The Giver is set in a dystopian future and, since it’s for the YA crowd, it’s simpler than other staples in the genre. I’ve read criticism to this effect, but it’s not productive criticism. The Giver’s simplicity makes it accessible to a younger audience and its narrow scope keeps it focused.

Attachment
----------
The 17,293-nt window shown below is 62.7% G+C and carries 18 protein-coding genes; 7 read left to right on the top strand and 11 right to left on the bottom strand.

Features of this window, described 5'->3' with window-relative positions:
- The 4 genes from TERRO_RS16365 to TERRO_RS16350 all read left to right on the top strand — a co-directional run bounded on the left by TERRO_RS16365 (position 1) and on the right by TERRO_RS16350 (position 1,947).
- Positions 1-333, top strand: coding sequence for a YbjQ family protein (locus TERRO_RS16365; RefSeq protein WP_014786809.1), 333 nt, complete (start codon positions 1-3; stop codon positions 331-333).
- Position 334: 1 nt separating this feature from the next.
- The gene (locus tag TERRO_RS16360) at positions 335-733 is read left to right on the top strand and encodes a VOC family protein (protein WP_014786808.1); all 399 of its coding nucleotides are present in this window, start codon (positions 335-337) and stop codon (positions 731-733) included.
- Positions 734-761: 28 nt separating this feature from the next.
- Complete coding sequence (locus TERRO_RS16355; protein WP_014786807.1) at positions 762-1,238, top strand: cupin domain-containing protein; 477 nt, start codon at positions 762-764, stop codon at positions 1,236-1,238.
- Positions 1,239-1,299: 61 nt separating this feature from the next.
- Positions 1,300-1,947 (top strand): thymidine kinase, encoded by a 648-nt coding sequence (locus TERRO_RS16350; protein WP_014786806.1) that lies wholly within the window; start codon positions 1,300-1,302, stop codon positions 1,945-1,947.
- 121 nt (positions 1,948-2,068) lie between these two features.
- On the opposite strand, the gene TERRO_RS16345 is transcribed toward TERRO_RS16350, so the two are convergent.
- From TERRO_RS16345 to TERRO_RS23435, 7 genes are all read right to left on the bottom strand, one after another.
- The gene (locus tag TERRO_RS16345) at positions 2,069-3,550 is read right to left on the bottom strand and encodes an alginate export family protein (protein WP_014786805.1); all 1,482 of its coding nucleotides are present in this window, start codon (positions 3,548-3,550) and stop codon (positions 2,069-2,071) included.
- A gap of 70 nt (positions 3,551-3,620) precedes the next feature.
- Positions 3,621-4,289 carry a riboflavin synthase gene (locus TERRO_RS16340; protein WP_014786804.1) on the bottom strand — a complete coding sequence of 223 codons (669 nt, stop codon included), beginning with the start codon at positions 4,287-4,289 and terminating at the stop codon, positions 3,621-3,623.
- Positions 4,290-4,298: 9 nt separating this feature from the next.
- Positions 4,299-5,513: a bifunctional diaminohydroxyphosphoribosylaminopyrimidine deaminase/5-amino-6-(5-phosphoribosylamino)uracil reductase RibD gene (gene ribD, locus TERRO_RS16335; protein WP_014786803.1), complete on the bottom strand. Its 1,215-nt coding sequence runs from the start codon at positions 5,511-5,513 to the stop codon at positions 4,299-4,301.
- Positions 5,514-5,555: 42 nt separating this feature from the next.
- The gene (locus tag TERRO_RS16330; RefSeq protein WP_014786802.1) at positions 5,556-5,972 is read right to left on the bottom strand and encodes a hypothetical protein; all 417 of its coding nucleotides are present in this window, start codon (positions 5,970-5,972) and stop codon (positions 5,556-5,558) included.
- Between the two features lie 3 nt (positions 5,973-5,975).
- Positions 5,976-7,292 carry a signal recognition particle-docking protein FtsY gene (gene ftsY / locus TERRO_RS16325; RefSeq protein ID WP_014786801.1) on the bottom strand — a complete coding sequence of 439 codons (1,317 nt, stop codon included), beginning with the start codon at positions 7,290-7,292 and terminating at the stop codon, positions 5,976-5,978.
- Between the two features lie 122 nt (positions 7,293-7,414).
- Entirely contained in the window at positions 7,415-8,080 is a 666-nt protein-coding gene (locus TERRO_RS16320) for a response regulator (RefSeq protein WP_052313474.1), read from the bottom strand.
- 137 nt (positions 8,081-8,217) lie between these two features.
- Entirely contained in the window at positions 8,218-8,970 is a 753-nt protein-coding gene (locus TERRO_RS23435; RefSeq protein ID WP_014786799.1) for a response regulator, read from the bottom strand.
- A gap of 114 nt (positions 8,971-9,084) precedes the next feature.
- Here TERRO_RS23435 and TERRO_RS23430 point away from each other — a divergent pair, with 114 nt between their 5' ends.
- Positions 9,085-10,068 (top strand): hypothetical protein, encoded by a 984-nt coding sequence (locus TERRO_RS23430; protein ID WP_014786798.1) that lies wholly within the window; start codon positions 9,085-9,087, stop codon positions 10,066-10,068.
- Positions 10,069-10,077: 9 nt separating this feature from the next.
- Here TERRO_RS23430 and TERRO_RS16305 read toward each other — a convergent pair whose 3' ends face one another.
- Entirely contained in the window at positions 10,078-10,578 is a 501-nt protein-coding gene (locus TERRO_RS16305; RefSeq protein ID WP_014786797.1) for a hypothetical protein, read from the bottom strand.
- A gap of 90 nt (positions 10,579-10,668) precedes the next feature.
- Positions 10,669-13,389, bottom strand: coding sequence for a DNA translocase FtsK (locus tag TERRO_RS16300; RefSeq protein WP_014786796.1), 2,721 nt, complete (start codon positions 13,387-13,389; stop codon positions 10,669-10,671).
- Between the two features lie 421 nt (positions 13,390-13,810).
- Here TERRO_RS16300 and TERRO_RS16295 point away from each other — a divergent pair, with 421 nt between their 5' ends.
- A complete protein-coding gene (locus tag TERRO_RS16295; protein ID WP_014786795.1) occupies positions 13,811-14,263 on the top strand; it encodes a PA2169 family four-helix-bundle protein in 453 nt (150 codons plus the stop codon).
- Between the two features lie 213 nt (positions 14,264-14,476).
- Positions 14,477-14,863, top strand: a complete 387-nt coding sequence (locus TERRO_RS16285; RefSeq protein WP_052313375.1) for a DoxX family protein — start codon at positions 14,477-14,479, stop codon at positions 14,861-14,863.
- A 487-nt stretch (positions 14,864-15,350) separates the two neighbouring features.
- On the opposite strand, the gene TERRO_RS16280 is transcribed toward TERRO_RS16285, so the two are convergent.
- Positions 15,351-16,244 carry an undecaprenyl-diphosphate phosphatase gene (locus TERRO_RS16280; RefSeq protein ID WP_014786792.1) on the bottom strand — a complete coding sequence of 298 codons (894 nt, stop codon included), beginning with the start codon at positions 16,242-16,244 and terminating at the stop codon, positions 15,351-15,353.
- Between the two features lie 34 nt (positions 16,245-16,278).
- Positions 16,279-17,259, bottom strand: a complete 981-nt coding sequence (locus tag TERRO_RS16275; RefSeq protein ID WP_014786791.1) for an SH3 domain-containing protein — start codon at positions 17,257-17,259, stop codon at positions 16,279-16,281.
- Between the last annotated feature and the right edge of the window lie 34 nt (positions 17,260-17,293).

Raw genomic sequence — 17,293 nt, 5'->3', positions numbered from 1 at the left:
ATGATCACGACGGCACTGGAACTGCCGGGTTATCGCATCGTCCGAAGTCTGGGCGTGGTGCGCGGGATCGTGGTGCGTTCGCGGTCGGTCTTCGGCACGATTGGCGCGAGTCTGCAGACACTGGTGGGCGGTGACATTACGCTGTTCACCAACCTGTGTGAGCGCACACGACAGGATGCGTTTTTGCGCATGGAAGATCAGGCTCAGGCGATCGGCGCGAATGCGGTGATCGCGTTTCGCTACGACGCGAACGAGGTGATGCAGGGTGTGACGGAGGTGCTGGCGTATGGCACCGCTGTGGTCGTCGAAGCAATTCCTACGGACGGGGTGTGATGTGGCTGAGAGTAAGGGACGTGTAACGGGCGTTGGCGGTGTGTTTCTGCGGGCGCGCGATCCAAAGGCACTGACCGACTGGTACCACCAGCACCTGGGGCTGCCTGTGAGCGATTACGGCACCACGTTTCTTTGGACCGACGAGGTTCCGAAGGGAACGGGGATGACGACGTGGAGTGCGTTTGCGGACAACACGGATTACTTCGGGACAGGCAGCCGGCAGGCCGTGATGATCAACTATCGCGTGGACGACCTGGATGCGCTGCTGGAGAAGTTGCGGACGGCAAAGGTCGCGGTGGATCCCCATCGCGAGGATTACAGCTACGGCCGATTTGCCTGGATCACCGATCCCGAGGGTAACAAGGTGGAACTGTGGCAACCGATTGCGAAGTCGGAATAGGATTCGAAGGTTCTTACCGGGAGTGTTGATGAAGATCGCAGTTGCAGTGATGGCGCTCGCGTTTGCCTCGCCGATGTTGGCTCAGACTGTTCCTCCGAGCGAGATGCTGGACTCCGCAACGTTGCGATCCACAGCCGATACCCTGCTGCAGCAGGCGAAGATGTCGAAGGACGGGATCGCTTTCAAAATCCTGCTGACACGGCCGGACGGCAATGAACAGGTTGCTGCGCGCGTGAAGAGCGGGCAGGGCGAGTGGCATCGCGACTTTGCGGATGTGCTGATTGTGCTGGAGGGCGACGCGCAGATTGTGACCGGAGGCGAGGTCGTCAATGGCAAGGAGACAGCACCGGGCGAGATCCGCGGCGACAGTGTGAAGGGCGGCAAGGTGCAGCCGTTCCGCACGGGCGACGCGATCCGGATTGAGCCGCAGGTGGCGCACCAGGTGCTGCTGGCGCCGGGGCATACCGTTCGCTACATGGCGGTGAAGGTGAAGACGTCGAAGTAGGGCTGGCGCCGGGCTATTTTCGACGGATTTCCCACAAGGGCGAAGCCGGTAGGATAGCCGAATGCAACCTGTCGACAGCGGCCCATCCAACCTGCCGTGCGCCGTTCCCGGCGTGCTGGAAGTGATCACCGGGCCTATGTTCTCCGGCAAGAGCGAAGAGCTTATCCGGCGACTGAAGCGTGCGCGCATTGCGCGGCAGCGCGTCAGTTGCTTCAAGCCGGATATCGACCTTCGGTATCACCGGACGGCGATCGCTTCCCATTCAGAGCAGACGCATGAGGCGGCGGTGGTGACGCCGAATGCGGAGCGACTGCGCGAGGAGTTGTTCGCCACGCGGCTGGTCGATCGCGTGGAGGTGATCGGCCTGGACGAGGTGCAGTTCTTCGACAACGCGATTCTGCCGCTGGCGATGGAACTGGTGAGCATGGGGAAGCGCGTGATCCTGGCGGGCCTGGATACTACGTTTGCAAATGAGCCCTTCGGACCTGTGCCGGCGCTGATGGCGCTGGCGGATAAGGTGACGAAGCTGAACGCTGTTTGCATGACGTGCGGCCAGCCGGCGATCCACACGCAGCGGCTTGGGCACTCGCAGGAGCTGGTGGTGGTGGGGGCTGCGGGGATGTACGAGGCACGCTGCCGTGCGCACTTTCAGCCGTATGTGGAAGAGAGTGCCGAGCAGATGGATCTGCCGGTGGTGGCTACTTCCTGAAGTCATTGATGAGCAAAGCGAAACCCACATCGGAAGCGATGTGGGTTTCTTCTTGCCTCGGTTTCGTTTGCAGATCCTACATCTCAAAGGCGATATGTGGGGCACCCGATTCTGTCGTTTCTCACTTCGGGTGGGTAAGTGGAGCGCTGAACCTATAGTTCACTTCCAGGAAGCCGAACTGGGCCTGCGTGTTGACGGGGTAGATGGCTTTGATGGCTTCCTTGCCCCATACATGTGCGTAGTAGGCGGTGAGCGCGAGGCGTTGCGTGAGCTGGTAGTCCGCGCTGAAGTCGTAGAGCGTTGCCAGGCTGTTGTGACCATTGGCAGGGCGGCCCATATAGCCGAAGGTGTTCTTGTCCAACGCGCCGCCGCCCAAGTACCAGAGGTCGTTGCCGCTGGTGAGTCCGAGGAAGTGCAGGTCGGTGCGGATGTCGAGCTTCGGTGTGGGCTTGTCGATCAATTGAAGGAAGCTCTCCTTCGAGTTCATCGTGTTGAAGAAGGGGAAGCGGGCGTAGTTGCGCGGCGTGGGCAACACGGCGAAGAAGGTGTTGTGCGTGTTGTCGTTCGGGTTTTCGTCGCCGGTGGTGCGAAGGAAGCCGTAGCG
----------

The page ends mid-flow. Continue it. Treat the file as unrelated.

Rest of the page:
The novel outlines Jonas’ road to maturity and adulthood at the ripe ol’ age of 12 in a warped and futuristic world. Life in his community is tightly regulated, but seemingly happy. Children do not have individual birthdays, but attend a collective ceremony for everyone in their year. These ceremonies impart different gifts and responsibilities to each age group to affirm their role in the community. Jonas is forced to recalibrate his relationship with his peers when he is placed under the Giver’s tutelage instead of working in a traditional occupation. As the Receiver, he will encounter history, wisdom, and pain that he would never know otherwise. read more